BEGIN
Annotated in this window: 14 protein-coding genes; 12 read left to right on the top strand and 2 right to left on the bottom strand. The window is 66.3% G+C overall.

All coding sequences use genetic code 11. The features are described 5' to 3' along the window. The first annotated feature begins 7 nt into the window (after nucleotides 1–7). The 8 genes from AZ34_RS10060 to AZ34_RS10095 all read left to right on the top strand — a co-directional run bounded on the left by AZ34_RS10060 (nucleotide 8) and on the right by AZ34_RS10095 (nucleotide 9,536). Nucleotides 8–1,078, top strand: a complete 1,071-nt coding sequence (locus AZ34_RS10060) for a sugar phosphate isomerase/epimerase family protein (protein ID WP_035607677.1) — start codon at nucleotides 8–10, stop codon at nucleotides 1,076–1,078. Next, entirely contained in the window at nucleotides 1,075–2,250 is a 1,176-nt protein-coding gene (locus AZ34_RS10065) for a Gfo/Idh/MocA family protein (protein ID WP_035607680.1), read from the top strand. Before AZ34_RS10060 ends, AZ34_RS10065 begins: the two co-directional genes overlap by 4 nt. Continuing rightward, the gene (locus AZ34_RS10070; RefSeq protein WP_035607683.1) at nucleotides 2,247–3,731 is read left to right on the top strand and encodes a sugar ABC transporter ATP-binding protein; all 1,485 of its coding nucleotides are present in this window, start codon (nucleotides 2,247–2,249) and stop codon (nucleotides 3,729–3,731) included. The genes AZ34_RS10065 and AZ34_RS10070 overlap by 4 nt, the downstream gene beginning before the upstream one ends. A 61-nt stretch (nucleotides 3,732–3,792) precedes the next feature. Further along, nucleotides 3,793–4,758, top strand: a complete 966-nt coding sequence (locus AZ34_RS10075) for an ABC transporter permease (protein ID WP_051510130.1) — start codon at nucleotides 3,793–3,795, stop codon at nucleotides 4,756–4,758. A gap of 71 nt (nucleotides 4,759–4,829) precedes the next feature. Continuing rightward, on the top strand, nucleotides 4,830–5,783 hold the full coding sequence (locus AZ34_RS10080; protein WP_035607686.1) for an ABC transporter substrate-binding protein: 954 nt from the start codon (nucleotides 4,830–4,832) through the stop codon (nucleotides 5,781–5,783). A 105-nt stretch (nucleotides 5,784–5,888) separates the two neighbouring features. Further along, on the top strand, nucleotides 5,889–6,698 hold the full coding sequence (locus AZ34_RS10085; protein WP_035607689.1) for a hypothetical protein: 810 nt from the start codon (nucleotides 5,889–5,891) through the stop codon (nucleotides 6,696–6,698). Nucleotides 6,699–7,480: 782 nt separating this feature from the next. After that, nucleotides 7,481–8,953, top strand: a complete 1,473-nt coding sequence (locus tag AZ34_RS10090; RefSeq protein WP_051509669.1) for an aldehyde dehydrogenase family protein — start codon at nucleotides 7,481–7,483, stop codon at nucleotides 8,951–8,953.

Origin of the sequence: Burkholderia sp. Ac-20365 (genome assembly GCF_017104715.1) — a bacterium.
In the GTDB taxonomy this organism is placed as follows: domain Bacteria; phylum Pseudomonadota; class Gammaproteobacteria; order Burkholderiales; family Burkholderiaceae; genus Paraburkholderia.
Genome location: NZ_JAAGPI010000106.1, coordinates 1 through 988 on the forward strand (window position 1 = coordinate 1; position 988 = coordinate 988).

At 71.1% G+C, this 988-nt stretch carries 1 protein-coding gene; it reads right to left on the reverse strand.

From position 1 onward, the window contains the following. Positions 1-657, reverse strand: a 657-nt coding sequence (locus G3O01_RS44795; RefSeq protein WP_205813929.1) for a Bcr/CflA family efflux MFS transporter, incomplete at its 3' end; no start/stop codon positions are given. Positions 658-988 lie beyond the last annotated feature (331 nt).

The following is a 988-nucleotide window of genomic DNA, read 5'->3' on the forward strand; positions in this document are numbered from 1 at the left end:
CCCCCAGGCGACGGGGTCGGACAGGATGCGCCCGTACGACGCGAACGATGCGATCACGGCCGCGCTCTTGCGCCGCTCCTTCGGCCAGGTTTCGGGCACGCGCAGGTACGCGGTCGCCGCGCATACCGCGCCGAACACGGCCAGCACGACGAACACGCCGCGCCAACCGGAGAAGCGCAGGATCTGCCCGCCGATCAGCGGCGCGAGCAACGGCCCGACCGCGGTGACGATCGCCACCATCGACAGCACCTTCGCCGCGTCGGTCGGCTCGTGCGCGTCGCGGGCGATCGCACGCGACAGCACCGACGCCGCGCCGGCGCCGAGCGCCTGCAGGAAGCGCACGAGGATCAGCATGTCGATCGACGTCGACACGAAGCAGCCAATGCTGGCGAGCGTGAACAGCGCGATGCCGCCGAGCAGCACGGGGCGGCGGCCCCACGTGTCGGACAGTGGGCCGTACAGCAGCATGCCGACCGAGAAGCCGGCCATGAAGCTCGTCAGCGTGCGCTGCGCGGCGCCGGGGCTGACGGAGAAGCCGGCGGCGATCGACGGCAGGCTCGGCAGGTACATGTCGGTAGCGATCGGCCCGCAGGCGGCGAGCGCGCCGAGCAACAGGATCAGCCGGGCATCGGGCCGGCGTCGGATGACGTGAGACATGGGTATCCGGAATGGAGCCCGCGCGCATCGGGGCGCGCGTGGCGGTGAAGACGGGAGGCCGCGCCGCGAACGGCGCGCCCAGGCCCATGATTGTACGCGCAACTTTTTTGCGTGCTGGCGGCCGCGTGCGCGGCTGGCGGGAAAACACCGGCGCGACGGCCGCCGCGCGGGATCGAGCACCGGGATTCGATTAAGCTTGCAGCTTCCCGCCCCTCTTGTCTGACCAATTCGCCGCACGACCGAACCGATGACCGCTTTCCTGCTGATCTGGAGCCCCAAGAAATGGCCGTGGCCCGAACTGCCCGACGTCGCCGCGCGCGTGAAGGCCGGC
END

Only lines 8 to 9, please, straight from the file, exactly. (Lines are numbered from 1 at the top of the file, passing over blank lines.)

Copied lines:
The following is a 988-nucleotide window of genomic DNA, read 5'->3' on the forward strand; positions in this document are numbered from 1 at the left end:
CCCCCAGGCGACGGGGTCGGACAGGATGCGCCCGTACGACGCGAACGATGCGATCACGGCCGCGCTCTTGCGCCGCTCCTTCGGCCAGGTTTCGGGCACGCGCAGGTACGCGGTCGCCGCGCATACCGCGCCGAACACGGCCAGCACGACGAACACGCCGCGCCAACCGGAGAAGCGCAGGATCTGCCCGCCGATCAGCGGCGCGAGCAACGGCCCGACCGCGGTGACGATCGCCACCATCGACAGCACCTTCGCCGCGTCGGTCGGCTCGTGCGCGTCGCGGGCGATCGCACGCGACAGCACCGACGCCGCGCCGGCGCCGAGCGCCTGCAGGAAGCGCACGAGGATCAGCATGTCGATCGACGTCGACACGAAGCAGCCAATGCTGGCGAGCGTGAACAGCGCGATGCCGCCGAGCAGCACGGGGCGGCGGCCCCACGTGTCGGACAGTGGGCCGTACAGCAGCATGCCGACCGAGAAGCCGGCCATGAAGCTCGTCAGCGTGCGCTGCGCGGCGCCGGGGCTGACGGAGAAGCCGGCGGCGATCGACGGCAGGCTCGGCAGGTACATGTCGGTAGCGATCGGCCCGCAGGCGGCGAGCGCGCCGAGCAACAGGATCAGCCGGGCATCGGGCCGGCGTCGGATGACGTGAGACATGGGTATCCGGAATGGAGCCCGCGCGCATCGGGGCGCGCGTGGCGGTGAAGACGGGAGGCCGCGCCGCGAACGGCGCGCCCAGGCCCATGATTGTACGCGCAACTTTTTTGCGTGCTGGCGGCCGCGTGCGCGGCTGGCGGGAAAACACCGGCGCGACGGCCGCCGCGCGGGATCGAGCACCGGGATTCGATTAAGCTTGCAGCTTCCCGCCCCTCTTGTCTGACCAATTCGCCGCACGACCGAACCGATGACCGCTTTCCTGCTGATCTGGAGCCCCAAGAAATGGCCGTGGCCCGAACTGCCCGACGTCGCCGCGCGCGTGAAGGCCGGC